Forum Legend
Jul 2, 2017
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Hello đź‘‹,
You know there’s a Universal Declaration of Human Rights? Well, I have an idea that could work for animals and could be a massive step towards stopping animal cruelty (or at least greatly reducing it and getting it banned worldwide, and getting animals basic rights worldwide); a Universal Declaration of Animal Rights!
What would need to be in the Universal Declaration of Animal Rights for it to work properly, for the benefit of as many animals as possible? How could I/we go about making this a reality?
I believe I have already started (or at least tried to start) a petition about this. Should I start a new one? What should I put in the new one? What would be your tips for writing it and getting it to actually succeed, and getting the Universal Declaration of Animal Rights to actually become a thing? Should I write it as a book, study the Universal Declaration of Human Rights for tips and help with it, as well as starting the petition?
I don't think it is possible to develop a Universal Declaration of Animal Rights however if there were such a thing I suspect it'd need to be pretty careful to address various complexities that don't exist with human rights. That said, animal rights theorists often believe that there should be a simple, core set of basic rights awarded to sentient beings. I have mentioned here before my opinion that Articles 3-5 of the Universal Declaration of Human Rights constitute those core rights. That is, the underlying principles are as far as I can tell the exact set of basic rights advocates believe should be awarded to other animals. I shared that here in another thread but here again is my thinking:

I also have no idea to whom you would submit your petition. I can think of no actual body that would be seriously interested, outside of actual animal rights advocacy groups. I would suggest the best starting point is a book. A writer from Canada has recently published a book that tackles something very similar. He advances a theory which is consistent with the idea of a set of basic rights for sentient species. The book is "Animal Rights: Liberty and Justice for All" by James O'Heare. Reading this book would be a good start. Here is the description of the book on Amazon:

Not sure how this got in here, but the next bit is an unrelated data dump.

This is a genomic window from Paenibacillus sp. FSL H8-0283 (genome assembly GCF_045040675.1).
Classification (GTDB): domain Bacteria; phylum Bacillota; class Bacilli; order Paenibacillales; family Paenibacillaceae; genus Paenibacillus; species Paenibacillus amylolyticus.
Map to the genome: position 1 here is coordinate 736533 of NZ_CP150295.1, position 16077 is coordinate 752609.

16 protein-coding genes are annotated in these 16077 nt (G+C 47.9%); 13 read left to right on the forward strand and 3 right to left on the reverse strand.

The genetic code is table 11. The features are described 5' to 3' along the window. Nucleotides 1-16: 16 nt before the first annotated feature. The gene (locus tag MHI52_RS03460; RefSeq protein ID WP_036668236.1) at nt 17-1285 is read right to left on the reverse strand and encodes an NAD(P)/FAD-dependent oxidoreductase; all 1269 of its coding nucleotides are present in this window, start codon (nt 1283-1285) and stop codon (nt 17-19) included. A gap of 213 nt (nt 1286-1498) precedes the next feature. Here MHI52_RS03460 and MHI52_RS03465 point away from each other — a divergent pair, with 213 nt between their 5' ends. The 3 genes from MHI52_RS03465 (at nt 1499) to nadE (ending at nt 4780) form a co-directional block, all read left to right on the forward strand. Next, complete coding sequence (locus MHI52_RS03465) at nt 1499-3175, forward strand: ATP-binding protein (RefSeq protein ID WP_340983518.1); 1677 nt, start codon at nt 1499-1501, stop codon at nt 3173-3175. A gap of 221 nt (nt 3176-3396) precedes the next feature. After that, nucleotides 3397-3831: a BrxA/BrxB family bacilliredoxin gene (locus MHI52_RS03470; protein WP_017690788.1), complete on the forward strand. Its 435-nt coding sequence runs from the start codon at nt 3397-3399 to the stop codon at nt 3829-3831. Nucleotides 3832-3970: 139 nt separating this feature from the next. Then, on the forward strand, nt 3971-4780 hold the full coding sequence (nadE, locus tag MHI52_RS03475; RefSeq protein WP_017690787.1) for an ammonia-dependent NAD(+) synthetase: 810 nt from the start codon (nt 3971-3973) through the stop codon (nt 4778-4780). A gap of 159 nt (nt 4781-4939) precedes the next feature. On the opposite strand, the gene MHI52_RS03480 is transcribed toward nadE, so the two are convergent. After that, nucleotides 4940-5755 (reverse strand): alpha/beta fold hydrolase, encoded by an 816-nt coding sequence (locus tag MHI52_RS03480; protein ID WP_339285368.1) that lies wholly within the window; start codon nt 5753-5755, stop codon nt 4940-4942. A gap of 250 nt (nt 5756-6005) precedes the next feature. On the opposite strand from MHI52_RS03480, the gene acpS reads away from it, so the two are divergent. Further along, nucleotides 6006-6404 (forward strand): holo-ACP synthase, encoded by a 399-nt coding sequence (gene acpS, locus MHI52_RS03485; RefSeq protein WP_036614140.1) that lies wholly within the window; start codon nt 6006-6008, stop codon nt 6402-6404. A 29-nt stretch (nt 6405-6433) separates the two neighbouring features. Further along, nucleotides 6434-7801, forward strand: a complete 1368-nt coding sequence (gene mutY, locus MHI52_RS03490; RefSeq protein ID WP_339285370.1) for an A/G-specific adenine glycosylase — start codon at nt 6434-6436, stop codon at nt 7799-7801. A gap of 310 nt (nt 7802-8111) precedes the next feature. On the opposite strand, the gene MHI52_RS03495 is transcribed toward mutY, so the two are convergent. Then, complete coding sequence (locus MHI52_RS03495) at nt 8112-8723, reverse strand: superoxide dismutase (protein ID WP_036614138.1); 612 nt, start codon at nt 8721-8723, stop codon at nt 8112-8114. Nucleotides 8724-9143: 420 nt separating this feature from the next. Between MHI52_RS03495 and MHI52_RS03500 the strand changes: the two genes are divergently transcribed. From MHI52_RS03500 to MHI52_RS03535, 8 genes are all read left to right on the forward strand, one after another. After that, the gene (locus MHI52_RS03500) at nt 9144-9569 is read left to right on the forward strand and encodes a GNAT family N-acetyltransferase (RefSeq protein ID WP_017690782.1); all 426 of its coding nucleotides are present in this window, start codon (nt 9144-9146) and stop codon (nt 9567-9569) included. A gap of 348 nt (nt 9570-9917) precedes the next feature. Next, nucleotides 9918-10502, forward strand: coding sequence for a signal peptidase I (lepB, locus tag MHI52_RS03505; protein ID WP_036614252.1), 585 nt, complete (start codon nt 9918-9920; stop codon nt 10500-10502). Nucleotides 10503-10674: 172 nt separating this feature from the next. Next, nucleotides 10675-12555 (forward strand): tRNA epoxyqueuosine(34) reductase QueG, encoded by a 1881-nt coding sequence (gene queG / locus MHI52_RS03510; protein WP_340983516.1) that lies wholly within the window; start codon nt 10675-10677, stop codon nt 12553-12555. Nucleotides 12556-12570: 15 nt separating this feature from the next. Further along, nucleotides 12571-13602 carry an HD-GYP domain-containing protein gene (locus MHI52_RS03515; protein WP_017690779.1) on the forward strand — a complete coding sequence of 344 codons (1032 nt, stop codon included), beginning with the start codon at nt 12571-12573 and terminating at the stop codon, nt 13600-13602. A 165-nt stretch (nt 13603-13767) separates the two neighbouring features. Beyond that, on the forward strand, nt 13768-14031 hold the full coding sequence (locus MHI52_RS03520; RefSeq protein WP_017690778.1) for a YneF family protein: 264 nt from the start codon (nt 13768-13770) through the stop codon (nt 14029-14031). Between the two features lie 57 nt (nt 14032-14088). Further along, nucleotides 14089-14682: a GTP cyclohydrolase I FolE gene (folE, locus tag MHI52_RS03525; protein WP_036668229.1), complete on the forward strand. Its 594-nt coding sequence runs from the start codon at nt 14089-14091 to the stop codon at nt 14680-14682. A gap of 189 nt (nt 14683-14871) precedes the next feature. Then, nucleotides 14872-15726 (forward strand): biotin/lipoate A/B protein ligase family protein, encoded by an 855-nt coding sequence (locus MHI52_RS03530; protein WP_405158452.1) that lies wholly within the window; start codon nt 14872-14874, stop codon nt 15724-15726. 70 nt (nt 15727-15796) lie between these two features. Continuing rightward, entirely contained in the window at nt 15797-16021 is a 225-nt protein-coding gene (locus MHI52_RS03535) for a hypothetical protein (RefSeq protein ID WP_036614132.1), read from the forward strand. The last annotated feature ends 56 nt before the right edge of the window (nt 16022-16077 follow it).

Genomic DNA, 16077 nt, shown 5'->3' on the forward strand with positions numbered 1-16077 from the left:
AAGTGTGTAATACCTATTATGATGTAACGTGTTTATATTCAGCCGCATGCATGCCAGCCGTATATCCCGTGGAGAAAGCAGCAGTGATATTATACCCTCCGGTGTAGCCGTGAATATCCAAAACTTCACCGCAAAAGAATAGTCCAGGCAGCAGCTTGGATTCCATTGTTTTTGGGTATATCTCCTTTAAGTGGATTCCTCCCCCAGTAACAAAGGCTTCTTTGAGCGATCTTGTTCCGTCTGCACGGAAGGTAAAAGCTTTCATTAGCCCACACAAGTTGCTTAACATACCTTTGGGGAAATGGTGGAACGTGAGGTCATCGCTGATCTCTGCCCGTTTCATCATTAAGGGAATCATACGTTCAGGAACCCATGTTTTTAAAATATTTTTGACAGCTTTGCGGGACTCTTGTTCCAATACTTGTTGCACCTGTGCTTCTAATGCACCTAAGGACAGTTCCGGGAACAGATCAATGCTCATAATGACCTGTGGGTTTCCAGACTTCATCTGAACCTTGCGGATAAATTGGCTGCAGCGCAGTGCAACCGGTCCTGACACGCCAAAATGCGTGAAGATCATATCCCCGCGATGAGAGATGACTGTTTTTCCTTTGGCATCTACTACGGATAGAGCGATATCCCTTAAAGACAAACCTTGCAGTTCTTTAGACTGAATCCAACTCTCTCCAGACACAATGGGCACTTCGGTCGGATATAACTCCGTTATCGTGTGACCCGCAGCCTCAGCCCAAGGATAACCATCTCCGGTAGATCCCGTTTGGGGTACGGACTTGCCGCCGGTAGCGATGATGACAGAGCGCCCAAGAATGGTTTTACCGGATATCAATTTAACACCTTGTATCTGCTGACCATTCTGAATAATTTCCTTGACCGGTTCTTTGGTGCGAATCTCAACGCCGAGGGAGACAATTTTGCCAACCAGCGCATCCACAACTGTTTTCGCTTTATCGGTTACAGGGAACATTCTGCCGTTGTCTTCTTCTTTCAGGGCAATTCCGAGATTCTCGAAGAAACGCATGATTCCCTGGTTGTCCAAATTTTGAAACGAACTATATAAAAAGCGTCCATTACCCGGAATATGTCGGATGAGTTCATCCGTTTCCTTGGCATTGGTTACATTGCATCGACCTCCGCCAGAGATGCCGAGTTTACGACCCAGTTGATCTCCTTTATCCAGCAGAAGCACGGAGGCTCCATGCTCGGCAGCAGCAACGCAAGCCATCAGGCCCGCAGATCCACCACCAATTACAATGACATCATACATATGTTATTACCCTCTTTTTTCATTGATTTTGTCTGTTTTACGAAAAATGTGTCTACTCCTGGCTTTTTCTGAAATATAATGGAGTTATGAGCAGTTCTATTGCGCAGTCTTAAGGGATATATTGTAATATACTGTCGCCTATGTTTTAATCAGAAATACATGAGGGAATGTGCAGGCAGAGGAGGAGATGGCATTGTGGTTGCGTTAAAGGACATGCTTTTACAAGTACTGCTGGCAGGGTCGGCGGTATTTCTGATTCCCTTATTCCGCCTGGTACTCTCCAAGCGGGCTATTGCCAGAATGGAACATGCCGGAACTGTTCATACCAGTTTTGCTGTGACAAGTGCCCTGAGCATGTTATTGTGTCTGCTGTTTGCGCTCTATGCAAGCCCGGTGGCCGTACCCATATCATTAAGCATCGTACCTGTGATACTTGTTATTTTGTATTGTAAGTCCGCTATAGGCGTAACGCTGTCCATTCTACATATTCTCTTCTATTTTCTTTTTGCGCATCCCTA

"Rights are the protection of interests. The most fundamental right is the prohibition against coercive exploitation: not to be treated as property, not to be caused pain and suffering. Who ought this basic right apply to? All and only humans? That does not really specify what it is that qualifies them. Being really smart? Being capable of language? These criteria would rule out a number of humans, and why are these criteria relevant to who is eligible for basic rights? All and only sentient beings have one fundamental interest in common: to avoid/escape pain and to continue living to experience pleasure. This includes all humans but it also includes a great many other animals. In the Western world, we believe strongly in liberty, rights, and justice. If we are to be just, we must admit that a great many animals are eligible for basic rights. Just as sexism, racism, and heterosexism are unjust (because sex, race and sexual orientation are irrelevant to the function of basic rights), so too is speciesism. I will argue in Animal Rights: Liberty and Justice for All that justice demands that all sentient beings, not just the ones who happen to be human, are eligible for basic rights, given all of the deeply held beliefs we have in individual liberty, rights, and justice."